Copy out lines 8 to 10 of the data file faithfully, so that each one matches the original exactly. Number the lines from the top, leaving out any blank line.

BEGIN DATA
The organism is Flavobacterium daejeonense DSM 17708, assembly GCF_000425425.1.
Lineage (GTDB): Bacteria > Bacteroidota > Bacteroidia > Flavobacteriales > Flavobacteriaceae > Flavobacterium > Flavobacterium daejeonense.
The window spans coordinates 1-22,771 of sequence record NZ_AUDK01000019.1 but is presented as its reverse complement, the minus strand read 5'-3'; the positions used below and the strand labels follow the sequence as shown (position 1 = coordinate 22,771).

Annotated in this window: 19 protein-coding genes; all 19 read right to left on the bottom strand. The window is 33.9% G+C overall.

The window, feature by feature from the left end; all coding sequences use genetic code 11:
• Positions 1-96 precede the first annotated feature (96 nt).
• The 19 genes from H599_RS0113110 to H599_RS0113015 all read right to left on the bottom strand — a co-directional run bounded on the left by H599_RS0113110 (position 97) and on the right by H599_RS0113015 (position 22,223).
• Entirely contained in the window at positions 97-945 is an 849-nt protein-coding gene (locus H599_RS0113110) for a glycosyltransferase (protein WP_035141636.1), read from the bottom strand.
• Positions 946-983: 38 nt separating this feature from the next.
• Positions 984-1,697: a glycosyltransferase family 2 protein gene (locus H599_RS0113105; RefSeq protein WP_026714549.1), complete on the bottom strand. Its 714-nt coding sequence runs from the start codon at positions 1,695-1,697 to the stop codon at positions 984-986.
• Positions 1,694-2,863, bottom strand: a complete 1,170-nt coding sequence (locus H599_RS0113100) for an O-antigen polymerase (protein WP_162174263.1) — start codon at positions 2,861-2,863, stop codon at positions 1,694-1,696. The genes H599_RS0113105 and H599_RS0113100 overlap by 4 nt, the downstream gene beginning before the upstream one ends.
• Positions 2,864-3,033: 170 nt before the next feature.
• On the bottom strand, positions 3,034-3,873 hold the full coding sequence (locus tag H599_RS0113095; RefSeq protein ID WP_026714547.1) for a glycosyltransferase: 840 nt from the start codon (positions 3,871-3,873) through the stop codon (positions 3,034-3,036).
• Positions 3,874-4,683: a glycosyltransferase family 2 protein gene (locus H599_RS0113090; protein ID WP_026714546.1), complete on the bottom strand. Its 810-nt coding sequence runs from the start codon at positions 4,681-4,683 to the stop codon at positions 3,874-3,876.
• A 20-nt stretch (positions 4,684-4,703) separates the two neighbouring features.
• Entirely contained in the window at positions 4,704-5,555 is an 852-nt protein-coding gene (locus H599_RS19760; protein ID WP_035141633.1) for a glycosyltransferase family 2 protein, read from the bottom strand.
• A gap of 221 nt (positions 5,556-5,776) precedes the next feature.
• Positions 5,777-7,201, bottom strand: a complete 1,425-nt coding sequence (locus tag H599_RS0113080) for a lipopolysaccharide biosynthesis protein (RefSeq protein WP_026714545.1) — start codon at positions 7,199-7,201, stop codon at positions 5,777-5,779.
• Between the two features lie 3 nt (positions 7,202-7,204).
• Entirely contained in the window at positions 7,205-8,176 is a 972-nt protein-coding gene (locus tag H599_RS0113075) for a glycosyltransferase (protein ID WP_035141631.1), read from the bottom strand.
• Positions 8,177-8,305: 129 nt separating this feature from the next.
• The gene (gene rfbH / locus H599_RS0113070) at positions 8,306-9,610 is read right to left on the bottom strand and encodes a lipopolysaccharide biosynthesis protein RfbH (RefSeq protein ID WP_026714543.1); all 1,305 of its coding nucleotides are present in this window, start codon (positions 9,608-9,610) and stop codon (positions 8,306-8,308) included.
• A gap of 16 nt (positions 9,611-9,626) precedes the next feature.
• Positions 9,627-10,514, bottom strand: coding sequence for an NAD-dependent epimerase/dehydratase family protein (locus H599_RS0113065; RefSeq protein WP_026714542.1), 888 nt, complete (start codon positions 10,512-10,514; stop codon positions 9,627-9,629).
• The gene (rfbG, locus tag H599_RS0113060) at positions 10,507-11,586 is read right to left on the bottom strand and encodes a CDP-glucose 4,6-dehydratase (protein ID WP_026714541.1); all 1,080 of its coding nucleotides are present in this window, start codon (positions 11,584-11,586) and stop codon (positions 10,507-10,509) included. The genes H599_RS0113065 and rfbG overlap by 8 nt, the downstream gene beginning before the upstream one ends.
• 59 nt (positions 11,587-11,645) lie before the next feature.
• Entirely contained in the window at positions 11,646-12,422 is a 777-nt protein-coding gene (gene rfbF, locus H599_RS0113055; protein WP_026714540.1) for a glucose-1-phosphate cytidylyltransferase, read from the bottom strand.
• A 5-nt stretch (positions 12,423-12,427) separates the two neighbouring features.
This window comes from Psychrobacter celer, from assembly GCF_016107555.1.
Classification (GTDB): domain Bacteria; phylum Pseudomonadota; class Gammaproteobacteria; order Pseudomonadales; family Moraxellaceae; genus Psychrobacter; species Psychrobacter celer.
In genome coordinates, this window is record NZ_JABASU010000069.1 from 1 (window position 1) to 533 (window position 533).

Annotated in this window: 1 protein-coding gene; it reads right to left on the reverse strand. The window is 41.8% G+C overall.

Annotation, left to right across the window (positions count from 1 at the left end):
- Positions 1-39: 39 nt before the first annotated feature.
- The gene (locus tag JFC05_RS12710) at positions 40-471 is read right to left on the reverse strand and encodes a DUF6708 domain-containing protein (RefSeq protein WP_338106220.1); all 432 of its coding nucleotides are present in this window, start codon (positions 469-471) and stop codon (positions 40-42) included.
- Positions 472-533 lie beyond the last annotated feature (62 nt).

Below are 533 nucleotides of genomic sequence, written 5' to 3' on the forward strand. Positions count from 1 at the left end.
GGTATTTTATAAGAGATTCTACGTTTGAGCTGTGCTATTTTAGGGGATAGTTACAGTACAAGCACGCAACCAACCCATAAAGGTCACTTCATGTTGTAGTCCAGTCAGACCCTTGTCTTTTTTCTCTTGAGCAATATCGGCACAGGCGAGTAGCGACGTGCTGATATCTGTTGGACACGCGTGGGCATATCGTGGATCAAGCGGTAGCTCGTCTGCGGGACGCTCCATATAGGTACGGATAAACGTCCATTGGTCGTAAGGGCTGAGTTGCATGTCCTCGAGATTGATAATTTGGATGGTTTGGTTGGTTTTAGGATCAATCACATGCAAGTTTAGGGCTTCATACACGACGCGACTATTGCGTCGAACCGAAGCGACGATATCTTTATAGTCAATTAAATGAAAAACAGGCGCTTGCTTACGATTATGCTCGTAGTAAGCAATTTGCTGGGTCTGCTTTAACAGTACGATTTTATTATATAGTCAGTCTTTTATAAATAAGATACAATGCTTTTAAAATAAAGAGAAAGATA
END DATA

• Entirely contained in the window at positions 97-945 is an 849-nt protein-coding gene (locus H599_RS0113110) for a glycosyltransferase (protein WP_035141636.1), read from the bottom strand.
• Positions 946-983: 38 nt separating this feature from the next.
• Positions 984-1,697: a glycosyltransferase family 2 protein gene (locus H599_RS0113105; RefSeq protein WP_026714549.1), complete on the bottom strand. Its 714-nt coding sequence runs from the start codon at positions 1,695-1,697 to the stop codon at positions 984-986.